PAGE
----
We [our society] are beginning a transition from a very heedless concern about environmental degradation to some future culture which will valorize conservation. We're not there yet and there is resistance to this transition even in the face of the clear need to do so. We are also facing the need to find better ways to live together, and this involves a transition to some other paradigms of conviviality. I mean, simply, ways of living together as a society. Whereas homogeneity conceals unwholesome sentiments, diversity reveals harmful attitudes that in the past were not perceived as problems. I mean, for example, if virtually everyone in your life is like-minded about religious values then those values are so normalized as to become axioms. But sustaining a good relationship with nonbeliever segments of our increasingly diverse society is not compatible with an axiomatic vision of living together.
Indeed, wherever rigid axioms are widely accepted, harm always ensues. Not always violent or vandalic, like we see so often, but always resistant to convivial inclusivity. Even our most fundamental points of past agreement such as right and wrong and good versus evil, are failing to be inclusive enough concepts to co-opt important demographics and even serve to encourage sectarian conflict and violence. Violence, whether justified or not, ruins the quality of life, the conviviality factor, for everyone. It is short sighted and dangerous to allow whole segments of society to feel that they have no stake in our collective prosperity and advancement. To have no stake is to have nothing to lose by disrupting the status quo. But that is exactly what happens when we promote ideas and policies that alienate women, refugees, the poor, etc. Old values, which justify societal indifference, must change and the fear they inspire must manifest as patience and kindness. Whole societies, even whole civilizations have to change to become more inclusive and egalitarian. Huge goals like these are just dreams unless you and me meditate and let a middle way ethic guide our life.
Transitions are hard. Any change in our state of being, whether personal or cultural, provokes anxiety, confusion and sometimes hatred and harmful behaviour. Resistance to change is a universal human condition. However, since everything is changing all the time, [apparently changing faster as well], it might be time to figure out how society and we as individuals can transform the resistance reflex into fearlessness and patience, Transformation requires a tipping point. Zen practice, that is meditation practice, sets us on a path toward a tipping point called enlightenment or awakening. After that tipping point, the practice is called the Bodhisattva path; ie the life that emerges from the Bodhisattva vow.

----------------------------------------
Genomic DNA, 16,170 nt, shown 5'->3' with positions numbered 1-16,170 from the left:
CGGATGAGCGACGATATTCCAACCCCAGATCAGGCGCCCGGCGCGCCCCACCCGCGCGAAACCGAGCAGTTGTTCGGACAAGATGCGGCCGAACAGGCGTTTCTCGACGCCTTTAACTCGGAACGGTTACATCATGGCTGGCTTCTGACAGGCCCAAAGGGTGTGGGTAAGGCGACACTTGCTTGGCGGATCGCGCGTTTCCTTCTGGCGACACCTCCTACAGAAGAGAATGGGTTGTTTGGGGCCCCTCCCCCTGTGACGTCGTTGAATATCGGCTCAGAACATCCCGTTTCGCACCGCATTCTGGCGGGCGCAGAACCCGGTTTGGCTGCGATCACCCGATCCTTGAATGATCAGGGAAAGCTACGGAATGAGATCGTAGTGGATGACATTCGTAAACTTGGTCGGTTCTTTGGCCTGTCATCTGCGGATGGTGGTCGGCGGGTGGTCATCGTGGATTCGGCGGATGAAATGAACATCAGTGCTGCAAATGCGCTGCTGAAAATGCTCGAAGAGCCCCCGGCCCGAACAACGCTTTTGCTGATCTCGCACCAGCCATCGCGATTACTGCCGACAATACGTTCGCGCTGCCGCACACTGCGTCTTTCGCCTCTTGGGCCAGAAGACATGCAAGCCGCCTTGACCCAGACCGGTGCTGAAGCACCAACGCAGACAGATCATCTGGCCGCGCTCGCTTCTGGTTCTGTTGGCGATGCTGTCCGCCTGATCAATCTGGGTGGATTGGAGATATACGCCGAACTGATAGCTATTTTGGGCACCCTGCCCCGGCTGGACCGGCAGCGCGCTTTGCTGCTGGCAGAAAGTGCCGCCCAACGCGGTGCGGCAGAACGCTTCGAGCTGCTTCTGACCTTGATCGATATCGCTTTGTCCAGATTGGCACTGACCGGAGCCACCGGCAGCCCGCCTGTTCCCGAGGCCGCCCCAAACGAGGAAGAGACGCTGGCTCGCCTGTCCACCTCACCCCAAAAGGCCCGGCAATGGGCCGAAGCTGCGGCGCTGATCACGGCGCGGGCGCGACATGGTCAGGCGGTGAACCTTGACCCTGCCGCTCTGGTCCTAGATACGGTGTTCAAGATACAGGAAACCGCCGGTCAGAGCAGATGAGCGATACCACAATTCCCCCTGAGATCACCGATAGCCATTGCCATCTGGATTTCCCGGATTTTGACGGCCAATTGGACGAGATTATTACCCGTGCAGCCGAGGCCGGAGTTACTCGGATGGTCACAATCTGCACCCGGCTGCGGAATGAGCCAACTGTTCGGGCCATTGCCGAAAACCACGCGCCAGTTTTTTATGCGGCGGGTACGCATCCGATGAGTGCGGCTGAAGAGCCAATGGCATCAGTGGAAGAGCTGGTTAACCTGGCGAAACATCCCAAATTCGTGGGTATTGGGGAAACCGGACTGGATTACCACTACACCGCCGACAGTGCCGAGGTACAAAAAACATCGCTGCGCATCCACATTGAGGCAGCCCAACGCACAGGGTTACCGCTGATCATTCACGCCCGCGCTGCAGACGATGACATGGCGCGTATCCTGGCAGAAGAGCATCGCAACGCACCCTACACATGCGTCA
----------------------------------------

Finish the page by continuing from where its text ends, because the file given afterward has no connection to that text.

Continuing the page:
The Bodhisattva Vow is the formal commitment to put the enlightenment of others before one's own. The non-Buddhist equivalent is to replace self-centred notions of individualism and independence with a feeling of openness to the environments in which we live, the natural world and our societal birthright. Part of what it means to be a bodhisattva today is seeking a balance in the midst of rapid change; the balance called the middle way; the avoidance of extremes, a sensitivity to extremes.
I am very admiring of the meditators in our community who, in recent months, have been demonstrating against the various pipelines and in support of widespread female outrage over the fashionable, new contempt for the powerless. The presence of serious meditators in the community of activists will help dissipate the impatience that often accompanies outrage and fear and usually produces harmful effects. The Middle Way affects not only the bad guys but also the good guys.
Wayne Codling is a former Zen monastic and a lineage holder in the Soto Zen tradition. He teaches Zen style meditation in various venues around Victoria. Wayne’s talks and some writings can be found on his blog http://sotozenvictoria.wordpress.com
You can read more articles on our interfaith blog, Spiritually Speaking, HERE